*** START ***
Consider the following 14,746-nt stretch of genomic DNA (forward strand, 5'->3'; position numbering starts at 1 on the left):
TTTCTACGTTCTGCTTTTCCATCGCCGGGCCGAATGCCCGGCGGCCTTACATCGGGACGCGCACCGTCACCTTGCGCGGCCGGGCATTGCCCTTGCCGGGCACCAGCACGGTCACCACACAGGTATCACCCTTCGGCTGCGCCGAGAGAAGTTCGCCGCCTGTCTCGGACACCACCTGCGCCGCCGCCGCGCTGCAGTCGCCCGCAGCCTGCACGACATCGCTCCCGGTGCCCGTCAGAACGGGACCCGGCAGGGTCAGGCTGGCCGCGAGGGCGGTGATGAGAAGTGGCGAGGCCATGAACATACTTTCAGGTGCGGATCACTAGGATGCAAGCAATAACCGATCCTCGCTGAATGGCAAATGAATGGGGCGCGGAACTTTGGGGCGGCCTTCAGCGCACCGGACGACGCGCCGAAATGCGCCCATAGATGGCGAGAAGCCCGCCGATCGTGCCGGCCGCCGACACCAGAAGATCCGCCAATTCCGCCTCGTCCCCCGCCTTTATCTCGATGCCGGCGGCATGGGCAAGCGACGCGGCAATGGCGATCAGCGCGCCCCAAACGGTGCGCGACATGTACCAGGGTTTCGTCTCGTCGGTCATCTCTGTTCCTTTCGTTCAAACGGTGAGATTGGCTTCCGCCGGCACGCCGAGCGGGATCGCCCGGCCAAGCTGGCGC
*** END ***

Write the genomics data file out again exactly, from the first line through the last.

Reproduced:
Consider the following 14,746-nt stretch of genomic DNA (forward strand, 5'->3'; position numbering starts at 1 on the left):
TTTCTACGTTCTGCTTTTCCATCGCCGGGCCGAATGCCCGGCGGCCTTACATCGGGACGCGCACCGTCACCTTGCGCGGCCGGGCATTGCCCTTGCCGGGCACCAGCACGGTCACCACACAGGTATCACCCTTCGGCTGCGCCGAGAGAAGTTCGCCGCCTGTCTCGGACACCACCTGCGCCGCCGCCGCGCTGCAGTCGCCCGCAGCCTGCACGACATCGCTCCCGGTGCCCGTCAGAACGGGACCCGGCAGGGTCAGGCTGGCCGCGAGGGCGGTGATGAGAAGTGGCGAGGCCATGAACATACTTTCAGGTGCGGATCACTAGGATGCAAGCAATAACCGATCCTCGCTGAATGGCAAATGAATGGGGCGCGGAACTTTGGGGCGGCCTTCAGCGCACCGGACGACGCGCCGAAATGCGCCCATAGATGGCGAGAAGCCCGCCGATCGTGCCGGCCGCCGACACCAGAAGATCCGCCAATTCCGCCTCGTCCCCCGCCTTTATCTCGATGCCGGCGGCATGGGCAAGCGACGCGGCAATGGCGATCAGCGCGCCCCAAACGGTGCGCGACATGTACCAGGGTTTCGTCTCGTCGGTCATCTCTGTTCCTTTCGTTCAAACGGTGAGATTGGCTTCCGCCGGCACGCCGAGCGGGATCGCCCGGCCAAGCTGGCGC